|June 14, 2005|
Has David "1776" McCullough Turned Tory?
A BUZZFLASH GUEST CONTRIBUTION
David McCullough's best-selling books on American history have been praised for their readability and criticized for their superficiality.
But no one has detected a political agenda behind McCullough's output. McCullough's books projects a patriotic warmth about his American heroes -- nothing too controversial.
And until now, McCullough, unlike such well-known American historians as Arthur Schlesinger, Jr. and Forrest MacDonald, has steered clear of partisan political organizations, and kept his political beliefs to himself.
But a look at the fiercely conservative and influential Heritage Foundation's website shows that McCullough may have changed his mind about declaring his political affiliations -- and that some right-wing think tank chiefs think his work actually does have a deeply political message.
Last Friday, June 10, McCullough took the book tour on behalf of his latest volume, "1776", to Washington -- and to the Heritage Foundation. A videotape of the proceedings appears on the Heritage site: http://www.heritage.org/Press/Events/ev061005a.cfm
The Foundation was sure it knew exactly what it was getting.
John Hilboldt, the Heritage director of lectures and seminars, gushed over McCullough as a "rock star historian." He noted how the story McCullough tells in his new book fits in with the Foundation's political commitments, including "preserving individual liberties," and "limiting government power."
Edwin J. Feulner, President of the Foundation, introduced McCullough by making the point that he is not "a professionally-trained historian," but an author following in a "great but sometimes forgotten tradition in the United States" -- "writing history for real Americans."
McCullough, Feulner proclaimed, is "America's historian."
Limiting government power? Real Americans? America's historian -- as opposed to those American historians who don't belong to America?
The message was perfectly clear: David McCullough is the Heritage Foundation's kind of historian. If Harry Truman, the subject of one of McCullough's earlier books (and one of his heroes) had been introduced that way, by Heritage Foundation officers, he would have given his audience hell. (Although, true enough, it is hard to imagine Truman on a book tour, let alone taking it to a right-wing think-tank.)
McCullough gave the Foundation something different. He did not object to or distance himself from Hilboldt and Feulner's remarks. Instead, he smiled and profusely thanked them for their "grand introduction." Then he delivered a smooth and dramatic lecture on the importance of history as a humanizing force and on the military saga of 1776.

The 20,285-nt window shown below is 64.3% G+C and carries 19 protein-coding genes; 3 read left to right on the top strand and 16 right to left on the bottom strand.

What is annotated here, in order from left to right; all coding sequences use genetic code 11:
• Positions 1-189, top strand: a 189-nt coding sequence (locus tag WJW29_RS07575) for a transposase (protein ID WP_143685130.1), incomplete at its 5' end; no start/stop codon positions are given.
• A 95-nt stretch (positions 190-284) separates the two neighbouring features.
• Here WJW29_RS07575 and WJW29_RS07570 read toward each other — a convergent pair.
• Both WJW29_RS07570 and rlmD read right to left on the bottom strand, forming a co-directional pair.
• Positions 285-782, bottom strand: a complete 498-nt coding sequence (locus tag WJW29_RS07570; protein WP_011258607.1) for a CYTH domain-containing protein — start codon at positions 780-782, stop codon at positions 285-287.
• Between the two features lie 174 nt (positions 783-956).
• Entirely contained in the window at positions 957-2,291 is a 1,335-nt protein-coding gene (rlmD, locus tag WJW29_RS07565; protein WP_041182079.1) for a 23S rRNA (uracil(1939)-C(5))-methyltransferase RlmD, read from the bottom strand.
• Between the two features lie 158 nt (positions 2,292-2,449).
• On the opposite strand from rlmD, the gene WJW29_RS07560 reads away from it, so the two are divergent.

The lecture carried little overt political content (aside from McCullough's admirable lamentation that the state of Alabama has removed history as a subject to be taught in its public elementary schools.)
McCullough did not say too much about the state of public education in Alabama. That might have been dangerous.
But it is clear that McCullough knew his audience as well as they thought they knew him.
And so he concluded his remarks by describing how, after suffering through a cold and bloody winter, the American troops stuck it out at the end of 1776, heeding George Washington's proposal to stay even after their enlistments were up.
Why did they remain? Patriotism? Personal honor? Loyalty to their comrades and commanders?
Maybe. But McCullough, quoting the American general Nathanael Greene, concluded his talk by crediting an even higher power.
"God Almighty inclined their hearts to listen to the proposal and they engaged anew."
The Heritage audience thundered its appreciation and approval.
Major book tours take in big bookstores, public lecture halls, and similar venues. It's rare, almost unheard of, for a major author with no political axe to grind to include on the itinerary so partisan and ideological a place as the Heritage Foundation -- and to listen appreciatively as that foundation praises his work for embodying and advancing its agenda.
That goes beyond the perfectly honorable practice of shilling for one's book.
But it's a step David McCullough has now taken.
A BUZZFLASH GUEST CONTRIBUTION
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